Law Enforcement and Public Safety Leadership, Student Profiles

Student Spotlight: Building a Force of Peace Officers Through Education and Compassion

Student Spotlight

Eddie Brock

Lieutenant

San Diego County Sheriff's Department

Eddie Brock has built a career in law enforcement, working in the field for nearly 24 years after spending five years in the Marine Corps. He currently works as a Lieutenant with the San Diego County Sheriff’s Department and is a graduate student in USD’s Law Enforcement and Public Safety Leadership program. Originally from West Philadelphia, Eddie believes in encouraging compassion and building a force of peace officers who work to serve and help community members while still being firm and effective officers.

How did you get into law enforcement?

It was all happenstance that I began a career in law enforcement. I was in the Marine Corps for 5 ½ years. One day I got into a little tussle with another Marine. We were challenging each other to see who was tougher. The guy challenging me said, “If you were a cop on the street you wouldn’t be strong enough to confront these guys.” I said, “Yes, I would.” Then he said, “You wouldn’t even be smart enough to pass the test.” The next morning I got up and drove to Los Angeles. I took the test, scored extremely well, and got an interview. I kept going further down the process and eventually got hired in San Diego as a correctional deputy.

Why did you decide to pursue your Master’s Degree in Law Enforcement Leadership?

I want to  move into executive management and to do that I need certain skills. I would like to compete for a chief of police position somewhere in the country. So I have been studying the people who currently hold this position at different agencies – looking at their background and experiences. And I’ve read a lot of job descriptions. Most of them ask for a bachelor’s degree, however the people who are actually getting hired have advanced degrees. In fact, 85% of current police chiefs have a master’s degree and much of the remaining 15% are currently enrolled in a program somewhere.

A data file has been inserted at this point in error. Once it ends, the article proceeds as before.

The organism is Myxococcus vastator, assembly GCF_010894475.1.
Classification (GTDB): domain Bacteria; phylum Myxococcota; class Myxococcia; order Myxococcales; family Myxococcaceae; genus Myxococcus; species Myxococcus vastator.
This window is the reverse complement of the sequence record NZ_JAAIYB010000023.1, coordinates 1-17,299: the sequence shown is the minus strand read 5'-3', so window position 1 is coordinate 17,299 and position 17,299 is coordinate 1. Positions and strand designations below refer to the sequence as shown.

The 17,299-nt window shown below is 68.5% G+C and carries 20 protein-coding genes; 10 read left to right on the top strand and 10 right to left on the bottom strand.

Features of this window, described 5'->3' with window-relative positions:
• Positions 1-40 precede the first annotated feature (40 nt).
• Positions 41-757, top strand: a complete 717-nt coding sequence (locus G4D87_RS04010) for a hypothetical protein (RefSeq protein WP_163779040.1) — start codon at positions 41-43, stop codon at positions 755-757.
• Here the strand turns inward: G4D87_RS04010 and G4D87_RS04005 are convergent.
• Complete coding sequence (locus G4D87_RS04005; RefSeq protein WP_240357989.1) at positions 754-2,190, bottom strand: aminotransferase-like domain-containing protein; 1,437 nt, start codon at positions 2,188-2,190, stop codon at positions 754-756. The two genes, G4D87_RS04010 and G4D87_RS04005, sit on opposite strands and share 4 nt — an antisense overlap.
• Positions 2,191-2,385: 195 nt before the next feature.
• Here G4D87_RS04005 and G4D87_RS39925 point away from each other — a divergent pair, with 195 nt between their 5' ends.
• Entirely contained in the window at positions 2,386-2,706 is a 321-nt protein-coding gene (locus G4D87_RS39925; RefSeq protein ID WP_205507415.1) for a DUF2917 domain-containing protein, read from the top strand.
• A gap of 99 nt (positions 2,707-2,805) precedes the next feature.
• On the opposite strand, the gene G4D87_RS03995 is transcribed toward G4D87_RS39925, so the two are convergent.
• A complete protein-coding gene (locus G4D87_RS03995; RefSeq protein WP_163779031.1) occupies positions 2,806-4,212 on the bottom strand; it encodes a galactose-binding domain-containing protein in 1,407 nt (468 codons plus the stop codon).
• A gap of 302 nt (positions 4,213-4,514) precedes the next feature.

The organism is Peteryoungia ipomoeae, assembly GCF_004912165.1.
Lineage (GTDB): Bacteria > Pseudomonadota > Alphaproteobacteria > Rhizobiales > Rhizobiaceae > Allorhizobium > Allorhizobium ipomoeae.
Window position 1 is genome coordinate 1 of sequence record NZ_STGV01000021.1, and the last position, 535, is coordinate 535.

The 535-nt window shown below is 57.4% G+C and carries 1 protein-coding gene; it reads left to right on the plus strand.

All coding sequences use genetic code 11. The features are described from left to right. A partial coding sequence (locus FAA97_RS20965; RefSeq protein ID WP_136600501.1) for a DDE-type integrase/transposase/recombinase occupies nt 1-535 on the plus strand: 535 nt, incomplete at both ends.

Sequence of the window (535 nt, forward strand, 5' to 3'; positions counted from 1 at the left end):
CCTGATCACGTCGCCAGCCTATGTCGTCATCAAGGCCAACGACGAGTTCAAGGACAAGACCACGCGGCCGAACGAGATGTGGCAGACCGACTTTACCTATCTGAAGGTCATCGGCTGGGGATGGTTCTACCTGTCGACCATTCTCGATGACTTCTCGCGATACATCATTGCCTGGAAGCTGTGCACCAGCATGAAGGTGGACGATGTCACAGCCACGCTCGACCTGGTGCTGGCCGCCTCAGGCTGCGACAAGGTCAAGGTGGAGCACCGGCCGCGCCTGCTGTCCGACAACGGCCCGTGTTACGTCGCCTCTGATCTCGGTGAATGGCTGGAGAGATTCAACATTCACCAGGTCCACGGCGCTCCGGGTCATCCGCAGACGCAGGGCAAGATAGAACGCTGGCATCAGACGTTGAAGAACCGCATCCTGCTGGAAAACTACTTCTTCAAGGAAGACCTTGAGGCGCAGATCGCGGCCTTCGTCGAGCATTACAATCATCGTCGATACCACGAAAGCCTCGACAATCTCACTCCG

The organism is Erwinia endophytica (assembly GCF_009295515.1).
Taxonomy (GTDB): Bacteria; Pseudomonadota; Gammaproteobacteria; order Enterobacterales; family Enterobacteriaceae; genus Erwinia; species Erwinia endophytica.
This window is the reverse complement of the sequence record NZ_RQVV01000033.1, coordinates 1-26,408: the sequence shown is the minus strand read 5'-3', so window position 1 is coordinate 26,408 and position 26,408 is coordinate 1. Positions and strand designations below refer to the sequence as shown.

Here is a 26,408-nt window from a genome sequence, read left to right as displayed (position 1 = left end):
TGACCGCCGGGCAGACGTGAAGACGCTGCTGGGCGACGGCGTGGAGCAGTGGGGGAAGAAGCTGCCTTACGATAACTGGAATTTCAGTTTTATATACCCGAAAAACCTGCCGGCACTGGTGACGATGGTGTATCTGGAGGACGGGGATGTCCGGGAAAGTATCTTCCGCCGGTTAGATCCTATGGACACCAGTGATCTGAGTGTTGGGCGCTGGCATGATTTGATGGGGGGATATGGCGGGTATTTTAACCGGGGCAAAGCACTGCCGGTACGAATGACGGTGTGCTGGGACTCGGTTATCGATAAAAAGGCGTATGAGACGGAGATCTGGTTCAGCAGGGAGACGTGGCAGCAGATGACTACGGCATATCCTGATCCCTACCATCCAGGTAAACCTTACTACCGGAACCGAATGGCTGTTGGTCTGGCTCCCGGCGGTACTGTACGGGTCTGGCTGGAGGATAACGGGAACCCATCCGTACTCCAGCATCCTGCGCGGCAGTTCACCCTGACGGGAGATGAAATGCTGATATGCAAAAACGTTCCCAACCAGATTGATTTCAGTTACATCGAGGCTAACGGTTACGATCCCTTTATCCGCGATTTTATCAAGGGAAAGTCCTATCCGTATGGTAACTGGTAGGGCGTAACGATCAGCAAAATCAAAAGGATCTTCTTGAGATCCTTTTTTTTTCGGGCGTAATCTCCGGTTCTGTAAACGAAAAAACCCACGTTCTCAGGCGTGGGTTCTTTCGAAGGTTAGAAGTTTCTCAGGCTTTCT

Why did you choose University of San Diego?

USD is a Catholic institution and that was very important to me. The pricing was great, and the magnitude of USD’s name in the university world was a major plus. USD is a traditional university reaching out to the working group, and that made a difference to me.

What other schools were you considering?

I was originally applying for scholarships from two other schools. But once USD came into the picture, I didn’t even apply for those scholarships. I would rather hold a degree from USD.

How do you feel about attending classes online?

I have been pleasantly surprised by how the online program is working for me. I was a little concerned at first because I hadn’t taken an online class before. But there are always those life challenges that make it hard to physically get to class and the online option eliminates those challenges.

What specific skills do you think you’ll develop with this master’s program, and how will those skills help you in your police work?

The writing skills are definitely helpful and all the information I am learning in the program I can immediately use at work. The content is top notch. There are few textbooks in the program because the curriculum is so current. Everything we learn is in real time from our professors who are working professionals as well as academics. I am also learning a lot from my peers in the program. Cops are not shy when they know something and they are quick to share. You get an education within your educational realm by listening to the other students and reading through their online posts.

Why do you think education is important for police officers and those in law enforcement positions?

An educated officer knows policing is more than just writing tickets, making arrests etc. The higher educated officer sees the value in getting to know people as opposed to looking at them as numbers or as radio calls.

A police officer with a limited education will see one way to solve a problem in the community. He will solve it as he knows how, with a stick and a gun. The educated officer on the other hand might see the problem from different angles. He or she may recognize the need for social service, intervention, etc. An educated officer will bring in different resources to solve a problem, not just the law. Education causes you to think slower and think broader.

If you would like to advance your career in law enforcement just like Eddie, consider how a graduate degree could help. USD accepts students on a rolling basis in the Fall, Spring and Summer for admission into the 100% online M.S. in Law Enforcement and Public Safety Leadership degree program.

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